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Jan 29, 2009 07:52 AM

Grilling (salmon and other fish) with cedar planks ... many questions

Ok, I've started to grill salmon with cedar planks (and other wood planks as well, like alderwood, etc.)

But I have a few questions I'd like to throw out to the grilling savants out there, as well as solicit any advice that might be useful.

1. How long to soak the plank?
I usually do it for at least 4 hours. Should it be more or less?

2. What to soak the plank in?
I've been using just regular filtered water. Should I use something else?

3. Can a plank be reused?
As in soak, grill, soak and grill again?

4. When to place the fish on the plank?
Do you put the soaked plank on the grill to pre-heat before putting the fish on? Or do you put the fish and plank on the grill simultaneously?

Any other tips?

Bear with me, still new to this, so thanks for any advice.


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  1. I don't eat fish, but my mom grills salmon on a plank twice a week in the summer. She buys the planks from Costco and soaks them according to the directions on the box. I think they soak for 3 or 4 hours.

    My mom soaks the planks in filtered tap water- I couldn't imagine using bottled gallons of water would make a difference if your tap water is ok.

    The planks can't really be reused because they burn and scorch somewhat. They do make different sizes though.. so if you're only making one or two pieces of fish you can use the mini planks instead of wasting a giant one.

    Sometimes my mother adds veggies to the planks- but the minute the fish is ready to go on the grill that's my cue to exit since the smell of fish cooking is a horror for me.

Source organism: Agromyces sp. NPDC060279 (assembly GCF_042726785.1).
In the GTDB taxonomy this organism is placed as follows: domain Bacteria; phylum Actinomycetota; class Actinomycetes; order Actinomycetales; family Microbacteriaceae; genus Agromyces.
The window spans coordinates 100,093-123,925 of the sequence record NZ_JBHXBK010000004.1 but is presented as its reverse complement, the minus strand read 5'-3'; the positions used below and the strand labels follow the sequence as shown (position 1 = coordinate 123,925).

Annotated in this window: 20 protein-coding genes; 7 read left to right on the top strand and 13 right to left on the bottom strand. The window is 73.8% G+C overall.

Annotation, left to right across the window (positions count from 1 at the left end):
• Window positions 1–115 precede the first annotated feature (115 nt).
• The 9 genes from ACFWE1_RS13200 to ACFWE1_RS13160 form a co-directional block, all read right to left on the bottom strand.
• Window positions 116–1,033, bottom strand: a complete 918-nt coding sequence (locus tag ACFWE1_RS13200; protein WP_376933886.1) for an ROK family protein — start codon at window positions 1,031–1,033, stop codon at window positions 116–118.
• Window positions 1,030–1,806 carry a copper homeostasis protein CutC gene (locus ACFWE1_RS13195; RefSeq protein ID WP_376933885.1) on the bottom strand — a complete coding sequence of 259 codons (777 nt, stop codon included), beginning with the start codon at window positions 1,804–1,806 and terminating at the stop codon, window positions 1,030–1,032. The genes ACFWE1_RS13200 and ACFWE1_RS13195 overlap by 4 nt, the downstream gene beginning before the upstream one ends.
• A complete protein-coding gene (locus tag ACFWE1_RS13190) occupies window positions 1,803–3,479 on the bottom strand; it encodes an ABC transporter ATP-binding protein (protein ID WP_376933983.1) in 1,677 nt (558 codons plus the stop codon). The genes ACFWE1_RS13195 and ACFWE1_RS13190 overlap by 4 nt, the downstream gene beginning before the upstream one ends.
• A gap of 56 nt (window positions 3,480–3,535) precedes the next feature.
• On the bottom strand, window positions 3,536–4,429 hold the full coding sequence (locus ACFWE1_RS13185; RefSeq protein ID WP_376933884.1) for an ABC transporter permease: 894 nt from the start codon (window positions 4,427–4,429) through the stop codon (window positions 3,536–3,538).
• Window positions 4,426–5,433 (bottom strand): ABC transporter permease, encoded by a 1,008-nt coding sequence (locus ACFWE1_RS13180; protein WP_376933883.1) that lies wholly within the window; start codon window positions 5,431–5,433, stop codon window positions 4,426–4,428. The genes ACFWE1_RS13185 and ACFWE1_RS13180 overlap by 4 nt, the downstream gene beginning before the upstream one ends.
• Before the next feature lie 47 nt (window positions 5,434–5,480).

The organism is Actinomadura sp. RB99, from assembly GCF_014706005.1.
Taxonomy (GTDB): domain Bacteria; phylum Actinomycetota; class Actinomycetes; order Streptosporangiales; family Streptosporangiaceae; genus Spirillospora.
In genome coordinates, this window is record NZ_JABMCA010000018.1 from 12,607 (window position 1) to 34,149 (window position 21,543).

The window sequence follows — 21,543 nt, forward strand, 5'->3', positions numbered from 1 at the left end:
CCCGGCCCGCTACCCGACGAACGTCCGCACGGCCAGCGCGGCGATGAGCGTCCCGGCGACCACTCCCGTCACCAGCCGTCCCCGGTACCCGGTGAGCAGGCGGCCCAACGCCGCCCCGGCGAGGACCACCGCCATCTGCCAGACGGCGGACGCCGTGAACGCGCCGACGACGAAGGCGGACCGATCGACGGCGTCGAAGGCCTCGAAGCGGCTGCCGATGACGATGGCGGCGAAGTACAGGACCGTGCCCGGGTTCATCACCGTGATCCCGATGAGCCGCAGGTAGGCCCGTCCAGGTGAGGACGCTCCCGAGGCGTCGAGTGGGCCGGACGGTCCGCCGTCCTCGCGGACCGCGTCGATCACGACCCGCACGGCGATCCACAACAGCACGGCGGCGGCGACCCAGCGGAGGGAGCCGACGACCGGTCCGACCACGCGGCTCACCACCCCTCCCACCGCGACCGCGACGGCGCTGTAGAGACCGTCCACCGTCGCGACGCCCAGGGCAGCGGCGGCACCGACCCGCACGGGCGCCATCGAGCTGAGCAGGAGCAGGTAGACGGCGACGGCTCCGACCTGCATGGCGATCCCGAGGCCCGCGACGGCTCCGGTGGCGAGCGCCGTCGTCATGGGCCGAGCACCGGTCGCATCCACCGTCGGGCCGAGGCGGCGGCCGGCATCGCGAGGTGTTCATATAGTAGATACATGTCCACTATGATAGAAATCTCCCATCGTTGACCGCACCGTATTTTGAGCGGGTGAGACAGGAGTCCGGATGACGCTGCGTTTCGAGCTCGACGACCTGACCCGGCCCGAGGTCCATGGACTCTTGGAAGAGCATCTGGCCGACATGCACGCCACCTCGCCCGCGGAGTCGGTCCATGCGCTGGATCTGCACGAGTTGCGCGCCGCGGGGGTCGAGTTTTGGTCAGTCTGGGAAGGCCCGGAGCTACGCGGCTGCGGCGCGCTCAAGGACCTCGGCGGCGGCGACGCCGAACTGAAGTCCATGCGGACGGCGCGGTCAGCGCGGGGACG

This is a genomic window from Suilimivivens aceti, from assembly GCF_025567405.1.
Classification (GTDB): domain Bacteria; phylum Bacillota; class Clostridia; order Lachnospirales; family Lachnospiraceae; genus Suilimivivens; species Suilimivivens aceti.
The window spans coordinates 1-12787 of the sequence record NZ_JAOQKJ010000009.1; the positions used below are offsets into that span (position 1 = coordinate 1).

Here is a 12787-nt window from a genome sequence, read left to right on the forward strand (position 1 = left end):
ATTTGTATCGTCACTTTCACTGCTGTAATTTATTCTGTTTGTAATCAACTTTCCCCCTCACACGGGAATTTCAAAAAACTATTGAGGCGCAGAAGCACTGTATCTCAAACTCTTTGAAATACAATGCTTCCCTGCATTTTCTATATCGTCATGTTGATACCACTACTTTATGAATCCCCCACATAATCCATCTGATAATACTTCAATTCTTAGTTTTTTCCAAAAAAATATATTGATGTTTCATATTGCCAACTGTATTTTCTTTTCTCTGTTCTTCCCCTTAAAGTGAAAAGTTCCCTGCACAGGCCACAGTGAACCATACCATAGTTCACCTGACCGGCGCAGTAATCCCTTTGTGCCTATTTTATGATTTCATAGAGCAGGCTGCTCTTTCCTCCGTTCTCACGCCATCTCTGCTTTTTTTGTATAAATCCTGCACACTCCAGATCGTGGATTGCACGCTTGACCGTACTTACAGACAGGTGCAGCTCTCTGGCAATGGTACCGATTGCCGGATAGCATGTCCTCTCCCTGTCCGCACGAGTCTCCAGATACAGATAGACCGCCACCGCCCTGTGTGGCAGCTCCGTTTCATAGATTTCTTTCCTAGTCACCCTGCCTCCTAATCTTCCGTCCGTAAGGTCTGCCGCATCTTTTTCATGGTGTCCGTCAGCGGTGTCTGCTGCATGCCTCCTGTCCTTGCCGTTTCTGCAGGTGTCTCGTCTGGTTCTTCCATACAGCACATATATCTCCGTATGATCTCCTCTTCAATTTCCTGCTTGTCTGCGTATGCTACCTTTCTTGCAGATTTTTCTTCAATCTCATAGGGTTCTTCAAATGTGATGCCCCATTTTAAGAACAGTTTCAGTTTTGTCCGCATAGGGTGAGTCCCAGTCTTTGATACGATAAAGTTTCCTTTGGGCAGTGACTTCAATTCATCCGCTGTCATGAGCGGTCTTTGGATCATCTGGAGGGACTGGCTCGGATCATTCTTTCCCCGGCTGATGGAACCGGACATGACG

1 Reply
    1. re: cheesecake17

      On whether the planks can be used, the consensus on this board was yes. See responses to post I made last summer:

    2. Time of soaking doesn't really matter over about an hour or so. 4 is fine, but I'm not sure if it makes more difference than 1 or 2 hours for instance.

      I would soak it only in water.

      The plank can be reused as long as it isn't burn to bits.

      I find it easier to prep the fish and place it on the board and then put everything on the grill at once. You might get stronger flavor if you allow the wood to start smoking first, but the difficulty/convenience is obviously affected. In other words, if you're doing herbs and onion under the fish and a mustard honey glaze on top, it's going to be tricky to get all that put together if the board is already on the grill and smoking.

      There aren't really any other tips I can give you. It's as easy as it sounds! Fish on wood - wood on grill. Cook until done.

      1. I also use the cedar planks from Costco (they're nice and thick, plus cheap). Typically I will only soak mine for an hour in tap water, but I don't think longer hurts anything. I definitely re-use the planks, and can get two or three uses out of each plank before it's tossed.

        One recipe I have recommends soaking the plank in red wine. I really like this idea but haven't found the right size tub to fit a plank in and cover it with the wine - my sink would need several bottles of wine to cover the plank and that's too expensive for me.

        I will put the plank on a hot grill for about 3-5 minutes before placing the fish skin side down on the plank. That way the plank gets a head start on smoking prior to adding the fish. I will also lightly oil the skin side of the fish before placing it on the plank, as this helps it release from the plank after cooking.

        Hope this helps - cedar smoked salmon is wonderful!


        2 Replies
        1. re: Phoo_d

          I have been using this method for some time and people always enjoy it.

          An interesting flavor enhancer is to soak your planks in apple juice, 1 gallon usually does the job, and often can find it on sale for less than $5.

          This method produces a milder seet and smoky flavor.

          1. re: Phoo_d

            I put my planks in a rectangular pyrex baking dish (but use individual size planks for each fillet). That way you don't need to fill the sink.